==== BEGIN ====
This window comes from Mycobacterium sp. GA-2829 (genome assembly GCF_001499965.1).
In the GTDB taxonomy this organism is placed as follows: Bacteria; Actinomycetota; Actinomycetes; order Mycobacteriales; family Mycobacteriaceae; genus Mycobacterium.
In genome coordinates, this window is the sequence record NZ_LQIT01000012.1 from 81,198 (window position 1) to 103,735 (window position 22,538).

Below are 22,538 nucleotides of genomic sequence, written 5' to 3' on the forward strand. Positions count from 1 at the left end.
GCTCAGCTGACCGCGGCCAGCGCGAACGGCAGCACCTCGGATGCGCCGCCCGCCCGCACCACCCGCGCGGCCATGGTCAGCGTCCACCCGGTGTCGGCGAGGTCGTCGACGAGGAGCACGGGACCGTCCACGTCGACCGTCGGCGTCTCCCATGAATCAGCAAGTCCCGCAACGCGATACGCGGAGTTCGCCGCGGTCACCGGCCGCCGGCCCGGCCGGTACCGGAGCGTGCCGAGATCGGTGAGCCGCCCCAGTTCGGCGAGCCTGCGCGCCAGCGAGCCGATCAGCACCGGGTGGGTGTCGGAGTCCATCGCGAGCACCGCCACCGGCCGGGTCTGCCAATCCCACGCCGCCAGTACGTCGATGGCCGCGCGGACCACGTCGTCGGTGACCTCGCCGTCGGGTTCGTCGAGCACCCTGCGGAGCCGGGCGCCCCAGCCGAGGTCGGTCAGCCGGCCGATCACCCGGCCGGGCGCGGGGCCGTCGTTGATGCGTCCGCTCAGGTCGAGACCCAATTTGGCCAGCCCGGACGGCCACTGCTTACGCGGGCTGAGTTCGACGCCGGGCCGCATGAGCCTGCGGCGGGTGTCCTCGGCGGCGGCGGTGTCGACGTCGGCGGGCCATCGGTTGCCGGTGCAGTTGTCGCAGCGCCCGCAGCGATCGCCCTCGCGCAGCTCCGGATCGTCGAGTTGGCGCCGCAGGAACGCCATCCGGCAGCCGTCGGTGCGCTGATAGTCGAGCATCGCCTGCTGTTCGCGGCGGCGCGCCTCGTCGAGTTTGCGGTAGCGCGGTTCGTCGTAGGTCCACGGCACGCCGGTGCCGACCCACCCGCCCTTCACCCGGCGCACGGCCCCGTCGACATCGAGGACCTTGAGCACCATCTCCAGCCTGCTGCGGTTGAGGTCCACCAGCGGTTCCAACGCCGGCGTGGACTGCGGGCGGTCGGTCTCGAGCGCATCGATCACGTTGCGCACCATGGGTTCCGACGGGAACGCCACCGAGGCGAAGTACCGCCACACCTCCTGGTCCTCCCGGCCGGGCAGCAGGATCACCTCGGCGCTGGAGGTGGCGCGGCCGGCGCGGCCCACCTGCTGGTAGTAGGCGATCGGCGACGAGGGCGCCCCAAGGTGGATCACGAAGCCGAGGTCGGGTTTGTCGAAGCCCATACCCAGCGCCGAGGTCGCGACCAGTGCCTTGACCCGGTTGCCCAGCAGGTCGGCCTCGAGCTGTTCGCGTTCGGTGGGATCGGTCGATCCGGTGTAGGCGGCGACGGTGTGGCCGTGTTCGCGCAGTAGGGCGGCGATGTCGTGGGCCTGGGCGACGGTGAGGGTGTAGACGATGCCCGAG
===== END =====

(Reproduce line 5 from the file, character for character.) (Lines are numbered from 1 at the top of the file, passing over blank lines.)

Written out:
GCTCAGCTGACCGCGGCCAGCGCGAACGGCAGCACCTCGGATGCGCCGCCCGCCCGCACCACCCGCGCGGCCATGGTCAGCGTCCACCCGGTGTCGGCGAGGTCGTCGACGAGGAGCACGGGACCGTCCACGTCGACCGTCGGCGTCTCCCATGAATCAGCAAGTCCCGCAACGCGATACGCGGAGTTCGCCGCGGTCACCGGCCGCCGGCCCGGCCGGTACCGGAGCGTGCCGAGATCGGTGAGCCGCCCCAGTTCGGCGAGCCTGCGCGCCAGCGAGCCGATCAGCACCGGGTGGGTGTCGGAGTCCATCGCGAGCACCGCCACCGGCCGGGTCTGCCAATCCCACGCCGCCAGTACGTCGATGGCCGCGCGGACCACGTCGTCGGTGACCTCGCCGTCGGGTTCGTCGAGCACCCTGCGGAGCCGGGCGCCCCAGCCGAGGTCGGTCAGCCGGCCGATCACCCGGCCGGGCGCGGGGCCGTCGTTGATGCGTCCGCTCAGGTCGAGACCCAATTTGGCCAGCCCGGACGGCCACTGCTTACGCGGGCTGAGTTCGACGCCGGGCCGCATGAGCCTGCGGCGGGTGTCCTCGGCGGCGGCGGTGTCGACGTCGGCGGGCCATCGGTTGCCGGTGCAGTTGTCGCAGCGCCCGCAGCGATCGCCCTCGCGCAGCTCCGGATCGTCGAGTTGGCGCCGCAGGAACGCCATCCGGCAGCCGTCGGTGCGCTGATAGTCGAGCATCGCCTGCTGTTCGCGGCGGCGCGCCTCGTCGAGTTTGCGGTAGCGCGGTTCGTCGTAGGTCCACGGCACGCCGGTGCCGACCCACCCGCCCTTCACCCGGCGCACGGCCCCGTCGACATCGAGGACCTTGAGCACCATCTCCAGCCTGCTGCGGTTGAGGTCCACCAGCGGTTCCAACGCCGGCGTGGACTGCGGGCGGTCGGTCTCGAGCGCATCGATCACGTTGCGCACCATGGGTTCCGACGGGAACGCCACCGAGGCGAAGTACCGCCACACCTCCTGGTCCTCCCGGCCGGGCAGCAGGATCACCTCGGCGCTGGAGGTGGCGCGGCCGGCGCGGCCCACCTGCTGGTAGTAGGCGATCGGCGACGAGGGCGCCCCAAGGTGGATCACGAAGCCGAGGTCGGGTTTGTCGAAGCCCATACCCAGCGCCGAGGTCGCGACCAGTGCCTTGACCCGGTTGCCCAGCAGGTCGGCCTCGAGCTGTTCGCGTTCGGTGGGATCGGTCGATCCGGTGTAGGCGGCGACGGTGTGGCCGTGTTCGCGCAGTAGGGCGGCGATGTCGTGGGCCTGGGCGACGGTGAGGGTGTAGACGATGCCCGAG